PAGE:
Cause of Death
PublisherBlack and White Publishing
Date Published14 September 2017
Price£ 7.99

Cause of Death

by Peter Ritchie

DCI Grace Macallan and the newly formed Lothian and Borders Major Crime Team must track down whoever is brutally attacking and now killing prostitutes.


DCI Grace Macallan has transferred from the Northern Ireland police service to the newly formed Major Crime Team in Scotland’s Lothian and Borders. The move was made under something of a cloud, but there’s nothing new in that. It sometimes feels like there isn’t a happy, decent copper with a stable marriage and no drink problem in the entire country. Maybe the entire world, and Grace is no exception. Her own personal demons make themselves felt mostly at night, when she still dreams of the operation that went wrong and left her with a dead informant, a colleague behind bars and a name that everyone else in the service is happy to spit on.

She’s thrown it at the deep end with the team’s first case, a series of brutal attacks on prostitutes that are escalating in violence and soon attract the attention of the press. Grace’s boss, Superintendent O’Connor, is a career officer with his eye ever on the next promotion, so he wants a quick, clean resolution to the case.

As Grace is a newbie to the area, she’s paired up DS Mick Harkins, the man for whom the words ‘grizzled veteran’ could have been coined. Instead of living down to his reputation and giving her a hard time, Harkins takes Grace under his wing and they quickly build a good working relationship, but pressure soon mounts and stretches the team to breaking point, leaving Grace struggling to tell friends from enemies as her old insecurities threaten to overwhelm her.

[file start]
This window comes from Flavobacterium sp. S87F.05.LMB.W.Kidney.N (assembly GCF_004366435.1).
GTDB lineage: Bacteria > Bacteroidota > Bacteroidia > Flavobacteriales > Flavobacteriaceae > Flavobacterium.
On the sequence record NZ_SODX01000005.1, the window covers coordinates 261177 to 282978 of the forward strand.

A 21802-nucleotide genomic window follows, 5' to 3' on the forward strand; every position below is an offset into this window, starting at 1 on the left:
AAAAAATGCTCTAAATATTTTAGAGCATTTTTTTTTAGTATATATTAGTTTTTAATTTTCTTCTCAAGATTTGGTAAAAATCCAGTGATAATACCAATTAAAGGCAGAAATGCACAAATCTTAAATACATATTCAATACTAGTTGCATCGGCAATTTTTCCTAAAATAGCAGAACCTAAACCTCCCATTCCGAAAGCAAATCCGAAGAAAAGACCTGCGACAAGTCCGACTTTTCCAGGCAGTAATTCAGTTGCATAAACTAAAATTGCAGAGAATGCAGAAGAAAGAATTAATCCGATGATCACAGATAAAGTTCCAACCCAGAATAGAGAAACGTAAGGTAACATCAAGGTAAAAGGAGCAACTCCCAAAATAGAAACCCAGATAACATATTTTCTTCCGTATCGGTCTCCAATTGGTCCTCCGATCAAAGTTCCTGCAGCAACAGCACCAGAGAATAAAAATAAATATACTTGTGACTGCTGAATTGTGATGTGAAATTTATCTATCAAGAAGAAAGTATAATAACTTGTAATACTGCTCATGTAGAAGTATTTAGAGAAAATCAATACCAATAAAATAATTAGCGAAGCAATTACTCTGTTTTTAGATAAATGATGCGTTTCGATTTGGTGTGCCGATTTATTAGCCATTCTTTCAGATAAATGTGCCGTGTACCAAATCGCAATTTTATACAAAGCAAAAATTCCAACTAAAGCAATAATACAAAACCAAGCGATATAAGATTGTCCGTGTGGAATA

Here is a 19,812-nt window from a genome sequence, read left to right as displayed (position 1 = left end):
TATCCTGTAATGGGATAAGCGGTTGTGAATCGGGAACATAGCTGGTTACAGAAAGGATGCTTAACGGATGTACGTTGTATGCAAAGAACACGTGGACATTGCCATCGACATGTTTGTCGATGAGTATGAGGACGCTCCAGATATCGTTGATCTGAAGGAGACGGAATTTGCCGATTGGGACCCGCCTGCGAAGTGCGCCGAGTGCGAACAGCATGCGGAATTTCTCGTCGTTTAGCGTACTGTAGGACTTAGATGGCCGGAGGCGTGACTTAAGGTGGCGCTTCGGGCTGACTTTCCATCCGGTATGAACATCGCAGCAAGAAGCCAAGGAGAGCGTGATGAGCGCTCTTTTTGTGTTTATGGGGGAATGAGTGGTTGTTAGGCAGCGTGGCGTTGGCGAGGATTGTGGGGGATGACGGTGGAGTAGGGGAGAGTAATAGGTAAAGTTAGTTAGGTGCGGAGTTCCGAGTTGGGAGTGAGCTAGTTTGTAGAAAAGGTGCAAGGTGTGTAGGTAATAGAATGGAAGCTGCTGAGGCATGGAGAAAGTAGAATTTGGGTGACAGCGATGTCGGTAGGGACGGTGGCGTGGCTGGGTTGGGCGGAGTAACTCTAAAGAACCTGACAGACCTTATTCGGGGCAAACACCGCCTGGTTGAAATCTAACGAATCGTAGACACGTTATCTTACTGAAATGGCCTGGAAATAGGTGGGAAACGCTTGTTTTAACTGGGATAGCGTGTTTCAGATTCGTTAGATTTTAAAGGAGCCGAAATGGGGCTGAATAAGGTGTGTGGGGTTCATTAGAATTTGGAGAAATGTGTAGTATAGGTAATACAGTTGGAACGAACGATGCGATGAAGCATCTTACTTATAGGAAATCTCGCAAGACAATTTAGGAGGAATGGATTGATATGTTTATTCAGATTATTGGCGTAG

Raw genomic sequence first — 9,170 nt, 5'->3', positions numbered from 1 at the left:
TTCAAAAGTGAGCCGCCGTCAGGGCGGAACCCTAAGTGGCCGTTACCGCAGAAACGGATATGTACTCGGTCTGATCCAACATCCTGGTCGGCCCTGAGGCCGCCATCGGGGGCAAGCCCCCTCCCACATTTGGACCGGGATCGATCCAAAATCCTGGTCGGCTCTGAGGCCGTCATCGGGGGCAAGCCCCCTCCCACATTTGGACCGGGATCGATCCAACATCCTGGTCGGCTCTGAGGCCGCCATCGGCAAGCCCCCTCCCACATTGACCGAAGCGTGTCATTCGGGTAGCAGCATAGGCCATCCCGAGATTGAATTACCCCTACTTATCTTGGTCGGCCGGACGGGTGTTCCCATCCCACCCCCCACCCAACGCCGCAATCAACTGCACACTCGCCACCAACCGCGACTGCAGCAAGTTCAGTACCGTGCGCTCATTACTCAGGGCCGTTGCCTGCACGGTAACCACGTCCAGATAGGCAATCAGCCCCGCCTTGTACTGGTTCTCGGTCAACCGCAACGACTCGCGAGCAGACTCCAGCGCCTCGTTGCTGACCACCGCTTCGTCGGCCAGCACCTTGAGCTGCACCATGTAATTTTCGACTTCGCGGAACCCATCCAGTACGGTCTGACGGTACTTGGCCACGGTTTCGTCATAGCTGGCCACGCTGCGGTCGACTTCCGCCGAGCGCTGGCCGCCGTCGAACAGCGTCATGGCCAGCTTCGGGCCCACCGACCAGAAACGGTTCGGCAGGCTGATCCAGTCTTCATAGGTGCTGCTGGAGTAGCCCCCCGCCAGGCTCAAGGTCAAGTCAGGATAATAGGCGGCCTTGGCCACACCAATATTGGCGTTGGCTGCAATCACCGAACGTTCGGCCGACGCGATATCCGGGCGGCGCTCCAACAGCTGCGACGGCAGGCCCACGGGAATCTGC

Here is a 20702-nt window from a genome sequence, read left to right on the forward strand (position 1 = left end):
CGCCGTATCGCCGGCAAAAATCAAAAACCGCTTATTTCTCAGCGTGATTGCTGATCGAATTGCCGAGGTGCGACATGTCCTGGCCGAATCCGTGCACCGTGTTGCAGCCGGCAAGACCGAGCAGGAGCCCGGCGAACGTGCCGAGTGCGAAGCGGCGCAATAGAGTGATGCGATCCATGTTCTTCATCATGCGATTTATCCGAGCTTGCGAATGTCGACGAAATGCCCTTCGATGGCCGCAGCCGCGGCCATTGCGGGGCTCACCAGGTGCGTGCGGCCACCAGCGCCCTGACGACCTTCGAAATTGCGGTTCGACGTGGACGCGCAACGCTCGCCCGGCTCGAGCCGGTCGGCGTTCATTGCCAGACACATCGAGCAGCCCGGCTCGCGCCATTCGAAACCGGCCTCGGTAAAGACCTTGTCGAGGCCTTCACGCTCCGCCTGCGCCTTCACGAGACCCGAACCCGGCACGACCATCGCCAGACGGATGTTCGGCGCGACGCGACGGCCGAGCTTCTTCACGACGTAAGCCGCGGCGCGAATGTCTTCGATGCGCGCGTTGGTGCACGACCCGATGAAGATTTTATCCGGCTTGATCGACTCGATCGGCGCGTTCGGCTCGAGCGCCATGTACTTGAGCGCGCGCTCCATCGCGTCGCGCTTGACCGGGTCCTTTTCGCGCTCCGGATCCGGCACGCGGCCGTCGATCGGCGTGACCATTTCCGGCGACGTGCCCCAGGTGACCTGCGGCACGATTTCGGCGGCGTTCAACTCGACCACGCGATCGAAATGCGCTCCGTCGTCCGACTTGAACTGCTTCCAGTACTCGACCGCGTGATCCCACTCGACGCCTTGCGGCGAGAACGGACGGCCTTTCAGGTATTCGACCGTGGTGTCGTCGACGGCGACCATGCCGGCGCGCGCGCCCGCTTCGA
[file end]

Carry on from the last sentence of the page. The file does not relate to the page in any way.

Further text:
Peter Ritchie was previously the Head of the Organised Crime Unit in the National Criminal Intelligence Service and the UK Liaison Officer to Europol. His real-life experience brings the sharp smell of authenticity to Cause of Death, his debut novel. Harkins is a convincing portrait of a hardened, old-style thief-taker busily counting down the days to retirement, not wanting anyone to know that he’s going to be completely adrift when he gives up the job he now professes to want to see the back of. O’Connor is equally well-drawn as a man who is already planning to scale the next section of the greasy pole to a job amongst the top brass.

It’s when we get to Grace Macallan that my admiration starts to waver and that’s mainly because for me, Ritchie comes over as trying just a wee bit too hard with her. Everyone falls under Macallan’s spell: the crotchety Harkins, the somewhat slimy O’Connor and even a feisty female reporter, who turns up complete with wine and the ability to lure Grace into bed, which given the fact that our heroine is also sleeping with her boss, makes interpersonal relationship a tad complicated! If Ritchie dials back his own love for his character, and practices the well-worn advice to writers of show not tell, then he’ll be doing his character a great service. 

The advice is well-worn for a good reason, as is the second most frequently delivered bit of advice to new writers, which is get a good grip of whose point of view you are writing from. Ritchie’s point of view leaps around the page like the hyped-up rabbit, sometimes even changing mid-paragraph. On one memorable occasion, I was so confused by whose point of view had been adopted that I thought a fox was driving a car down the motorway. The constant head-hopping is both exhausting and distracting and there were times when I struggled to stay on board.

Despite that, I’m glad I did stick with Cause of Death. What Ritchie can do is tell a damn good story. His villains are especially convincing, his plotting is strong and in the closing stages, I definitely didn’t want to put the book down until I knew how it all worked out. Even the inevitable talky-talk reveals were pulled off with some aplomb. If Ritchie can get a grip on his writing techniques, there’s a lot of promise here, and I do hope we get to see more of Macallan and Harkins in action together.

Reviewed 12 May 2018 by Linda Wilson